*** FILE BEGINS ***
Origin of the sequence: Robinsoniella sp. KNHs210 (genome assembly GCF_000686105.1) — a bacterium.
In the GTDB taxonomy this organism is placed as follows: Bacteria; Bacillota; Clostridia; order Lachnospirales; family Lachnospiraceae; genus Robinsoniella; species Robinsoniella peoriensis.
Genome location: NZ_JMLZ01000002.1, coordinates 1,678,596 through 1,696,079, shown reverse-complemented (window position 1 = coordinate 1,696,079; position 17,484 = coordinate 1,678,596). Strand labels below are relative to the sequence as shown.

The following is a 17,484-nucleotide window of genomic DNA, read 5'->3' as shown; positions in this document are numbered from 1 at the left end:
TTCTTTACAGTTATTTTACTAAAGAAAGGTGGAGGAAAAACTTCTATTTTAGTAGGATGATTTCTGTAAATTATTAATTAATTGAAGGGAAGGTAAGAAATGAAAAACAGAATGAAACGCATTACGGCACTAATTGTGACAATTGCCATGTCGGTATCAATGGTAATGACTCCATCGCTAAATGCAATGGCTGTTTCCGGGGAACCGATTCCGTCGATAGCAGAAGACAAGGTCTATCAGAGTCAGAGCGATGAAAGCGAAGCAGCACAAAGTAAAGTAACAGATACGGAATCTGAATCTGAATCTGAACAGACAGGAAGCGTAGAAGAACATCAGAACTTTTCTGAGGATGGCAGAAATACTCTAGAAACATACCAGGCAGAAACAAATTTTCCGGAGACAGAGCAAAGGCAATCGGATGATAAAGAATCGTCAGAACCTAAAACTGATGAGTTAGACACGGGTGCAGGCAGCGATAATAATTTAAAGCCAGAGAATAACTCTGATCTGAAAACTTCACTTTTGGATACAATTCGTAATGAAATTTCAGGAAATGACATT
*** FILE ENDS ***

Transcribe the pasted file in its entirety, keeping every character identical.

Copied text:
Origin of the sequence: Robinsoniella sp. KNHs210 (genome assembly GCF_000686105.1) — a bacterium.
In the GTDB taxonomy this organism is placed as follows: Bacteria; Bacillota; Clostridia; order Lachnospirales; family Lachnospiraceae; genus Robinsoniella; species Robinsoniella peoriensis.
Genome location: NZ_JMLZ01000002.1, coordinates 1,678,596 through 1,696,079, shown reverse-complemented (window position 1 = coordinate 1,696,079; position 17,484 = coordinate 1,678,596). Strand labels below are relative to the sequence as shown.

The following is a 17,484-nucleotide window of genomic DNA, read 5'->3' as shown; positions in this document are numbered from 1 at the left end:
TTCTTTACAGTTATTTTACTAAAGAAAGGTGGAGGAAAAACTTCTATTTTAGTAGGATGATTTCTGTAAATTATTAATTAATTGAAGGGAAGGTAAGAAATGAAAAACAGAATGAAACGCATTACGGCACTAATTGTGACAATTGCCATGTCGGTATCAATGGTAATGACTCCATCGCTAAATGCAATGGCTGTTTCCGGGGAACCGATTCCGTCGATAGCAGAAGACAAGGTCTATCAGAGTCAGAGCGATGAAAGCGAAGCAGCACAAAGTAAAGTAACAGATACGGAATCTGAATCTGAATCTGAACAGACAGGAAGCGTAGAAGAACATCAGAACTTTTCTGAGGATGGCAGAAATACTCTAGAAACATACCAGGCAGAAACAAATTTTCCGGAGACAGAGCAAAGGCAATCGGATGATAAAGAATCGTCAGAACCTAAAACTGATGAGTTAGACACGGGTGCAGGCAGCGATAATAATTTAAAGCCAGAGAATAACTCTGATCTGAAAACTTCACTTTTGGATACAATTCGTAATGAAATTTCAGGAAATGACATT